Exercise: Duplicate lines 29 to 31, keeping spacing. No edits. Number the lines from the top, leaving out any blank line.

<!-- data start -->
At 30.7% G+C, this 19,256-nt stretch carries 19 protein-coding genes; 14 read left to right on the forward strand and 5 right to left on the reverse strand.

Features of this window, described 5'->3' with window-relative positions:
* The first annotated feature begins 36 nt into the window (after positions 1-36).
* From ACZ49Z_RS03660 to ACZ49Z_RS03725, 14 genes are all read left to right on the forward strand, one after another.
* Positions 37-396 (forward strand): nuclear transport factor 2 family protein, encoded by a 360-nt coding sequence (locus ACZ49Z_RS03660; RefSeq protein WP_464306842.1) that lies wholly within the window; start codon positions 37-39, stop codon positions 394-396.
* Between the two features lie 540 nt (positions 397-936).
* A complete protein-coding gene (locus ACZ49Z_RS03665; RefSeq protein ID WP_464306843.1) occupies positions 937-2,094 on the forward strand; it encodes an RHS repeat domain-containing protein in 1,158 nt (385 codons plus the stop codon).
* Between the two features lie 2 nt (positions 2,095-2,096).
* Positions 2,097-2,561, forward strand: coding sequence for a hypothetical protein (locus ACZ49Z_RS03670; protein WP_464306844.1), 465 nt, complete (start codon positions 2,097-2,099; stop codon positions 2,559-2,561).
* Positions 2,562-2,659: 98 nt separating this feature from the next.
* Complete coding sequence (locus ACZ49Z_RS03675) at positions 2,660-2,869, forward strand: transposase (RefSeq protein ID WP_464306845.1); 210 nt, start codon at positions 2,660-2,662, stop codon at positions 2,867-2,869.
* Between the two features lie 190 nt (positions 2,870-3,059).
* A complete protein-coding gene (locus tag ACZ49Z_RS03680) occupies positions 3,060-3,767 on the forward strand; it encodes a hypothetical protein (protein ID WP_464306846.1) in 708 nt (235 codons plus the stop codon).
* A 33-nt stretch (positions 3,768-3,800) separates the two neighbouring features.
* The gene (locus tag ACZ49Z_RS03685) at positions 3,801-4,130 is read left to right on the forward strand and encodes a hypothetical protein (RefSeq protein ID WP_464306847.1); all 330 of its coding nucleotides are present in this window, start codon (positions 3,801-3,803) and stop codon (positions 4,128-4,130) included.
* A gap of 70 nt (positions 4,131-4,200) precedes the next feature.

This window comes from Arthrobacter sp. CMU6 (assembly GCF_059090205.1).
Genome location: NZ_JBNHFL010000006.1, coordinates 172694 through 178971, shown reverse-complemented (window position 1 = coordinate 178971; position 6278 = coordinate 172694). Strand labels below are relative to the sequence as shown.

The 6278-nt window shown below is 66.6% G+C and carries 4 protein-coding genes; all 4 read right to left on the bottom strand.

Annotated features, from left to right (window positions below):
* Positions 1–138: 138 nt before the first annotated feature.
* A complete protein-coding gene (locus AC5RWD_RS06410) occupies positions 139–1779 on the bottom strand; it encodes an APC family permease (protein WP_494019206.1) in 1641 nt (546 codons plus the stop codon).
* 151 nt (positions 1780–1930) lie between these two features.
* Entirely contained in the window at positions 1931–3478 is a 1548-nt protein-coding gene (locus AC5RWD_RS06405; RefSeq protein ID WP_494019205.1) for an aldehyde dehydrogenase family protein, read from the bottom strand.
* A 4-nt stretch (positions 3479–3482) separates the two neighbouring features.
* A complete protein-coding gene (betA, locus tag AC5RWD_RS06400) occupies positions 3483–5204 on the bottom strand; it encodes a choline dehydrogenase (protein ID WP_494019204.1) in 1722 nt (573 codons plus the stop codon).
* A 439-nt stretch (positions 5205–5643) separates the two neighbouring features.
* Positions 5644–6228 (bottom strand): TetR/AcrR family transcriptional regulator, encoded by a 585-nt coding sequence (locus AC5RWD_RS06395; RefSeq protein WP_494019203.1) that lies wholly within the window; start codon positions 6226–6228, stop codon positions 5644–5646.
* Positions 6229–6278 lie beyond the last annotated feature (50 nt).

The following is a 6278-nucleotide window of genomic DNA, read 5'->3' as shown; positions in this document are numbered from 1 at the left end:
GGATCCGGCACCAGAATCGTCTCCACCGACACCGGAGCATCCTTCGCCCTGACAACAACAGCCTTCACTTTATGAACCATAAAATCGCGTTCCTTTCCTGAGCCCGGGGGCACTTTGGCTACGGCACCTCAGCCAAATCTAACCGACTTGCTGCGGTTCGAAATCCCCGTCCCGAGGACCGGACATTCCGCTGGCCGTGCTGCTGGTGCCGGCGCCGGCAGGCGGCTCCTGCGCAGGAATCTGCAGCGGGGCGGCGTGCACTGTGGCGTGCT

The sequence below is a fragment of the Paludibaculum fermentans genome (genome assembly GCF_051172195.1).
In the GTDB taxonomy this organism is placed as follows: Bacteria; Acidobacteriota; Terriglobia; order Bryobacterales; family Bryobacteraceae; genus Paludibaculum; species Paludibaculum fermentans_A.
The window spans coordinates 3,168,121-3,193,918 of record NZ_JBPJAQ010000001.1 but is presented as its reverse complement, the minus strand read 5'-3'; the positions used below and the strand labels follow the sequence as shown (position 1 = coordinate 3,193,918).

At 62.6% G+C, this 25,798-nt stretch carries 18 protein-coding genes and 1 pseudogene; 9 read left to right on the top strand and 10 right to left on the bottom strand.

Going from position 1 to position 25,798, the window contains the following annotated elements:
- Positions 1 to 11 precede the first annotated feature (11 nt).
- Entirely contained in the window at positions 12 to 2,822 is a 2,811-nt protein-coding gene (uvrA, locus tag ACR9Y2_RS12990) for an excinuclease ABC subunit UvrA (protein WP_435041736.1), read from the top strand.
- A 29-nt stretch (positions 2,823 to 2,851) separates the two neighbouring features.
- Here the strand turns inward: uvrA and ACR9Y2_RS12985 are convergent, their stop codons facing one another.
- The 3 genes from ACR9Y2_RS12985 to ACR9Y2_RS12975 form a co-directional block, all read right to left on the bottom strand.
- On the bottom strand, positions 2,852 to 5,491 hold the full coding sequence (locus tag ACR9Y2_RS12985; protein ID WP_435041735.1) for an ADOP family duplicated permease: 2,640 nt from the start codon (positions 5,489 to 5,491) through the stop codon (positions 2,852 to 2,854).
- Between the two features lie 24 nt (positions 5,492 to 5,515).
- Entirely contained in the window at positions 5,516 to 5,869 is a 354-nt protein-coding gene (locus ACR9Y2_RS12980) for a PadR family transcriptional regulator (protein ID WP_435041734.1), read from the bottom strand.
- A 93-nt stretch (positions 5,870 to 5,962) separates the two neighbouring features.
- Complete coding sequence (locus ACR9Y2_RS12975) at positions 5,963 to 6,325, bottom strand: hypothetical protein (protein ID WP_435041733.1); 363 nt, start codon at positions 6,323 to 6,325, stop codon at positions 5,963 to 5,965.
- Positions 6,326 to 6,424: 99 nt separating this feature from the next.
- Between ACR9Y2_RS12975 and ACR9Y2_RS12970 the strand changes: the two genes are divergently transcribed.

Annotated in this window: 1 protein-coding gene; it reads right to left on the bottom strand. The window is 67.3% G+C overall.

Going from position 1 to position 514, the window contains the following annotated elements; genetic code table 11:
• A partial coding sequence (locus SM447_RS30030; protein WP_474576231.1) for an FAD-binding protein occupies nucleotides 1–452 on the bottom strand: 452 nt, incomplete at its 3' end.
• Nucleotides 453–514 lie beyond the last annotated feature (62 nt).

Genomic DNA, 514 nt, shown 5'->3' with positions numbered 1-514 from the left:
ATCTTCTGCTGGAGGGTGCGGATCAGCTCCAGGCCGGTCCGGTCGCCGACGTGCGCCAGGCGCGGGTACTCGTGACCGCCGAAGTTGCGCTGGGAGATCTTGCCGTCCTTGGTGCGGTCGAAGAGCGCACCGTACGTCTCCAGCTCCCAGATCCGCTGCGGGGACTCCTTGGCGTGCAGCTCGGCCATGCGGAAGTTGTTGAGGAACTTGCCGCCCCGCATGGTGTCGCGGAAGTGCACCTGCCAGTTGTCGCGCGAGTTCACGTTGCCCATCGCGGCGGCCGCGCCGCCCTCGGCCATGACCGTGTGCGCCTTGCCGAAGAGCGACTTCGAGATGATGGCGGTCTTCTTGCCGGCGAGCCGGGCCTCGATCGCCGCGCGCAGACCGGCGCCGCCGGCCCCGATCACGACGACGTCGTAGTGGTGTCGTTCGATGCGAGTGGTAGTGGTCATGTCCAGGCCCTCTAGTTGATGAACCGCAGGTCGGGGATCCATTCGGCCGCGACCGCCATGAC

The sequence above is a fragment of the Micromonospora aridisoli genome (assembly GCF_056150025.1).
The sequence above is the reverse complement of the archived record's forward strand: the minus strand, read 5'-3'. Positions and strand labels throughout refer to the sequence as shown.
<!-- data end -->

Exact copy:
* Positions 6229–6278 lie beyond the last annotated feature (50 nt).

The following is a 6278-nucleotide window of genomic DNA, read 5'->3' as shown; positions in this document are numbered from 1 at the left end:
GGATCCGGCACCAGAATCGTCTCCACCGACACCGGAGCATCCTTCGCCCTGACAACAACAGCCTTCACTTTATGAACCATAAAATCGCGTTCCTTTCCTGAGCCCGGGGGCACTTTGGCTACGGCACCTCAGCCAAATCTAACCGACTTGCTGCGGTTCGAAATCCCCGTCCCGAGGACCGGACATTCCGCTGGCCGTGCTGCTGGTGCCGGCGCCGGCAGGCGGCTCCTGCGCAGGAATCTGCAGCGGGGCGGCGTGCACTGTGGCGTGCT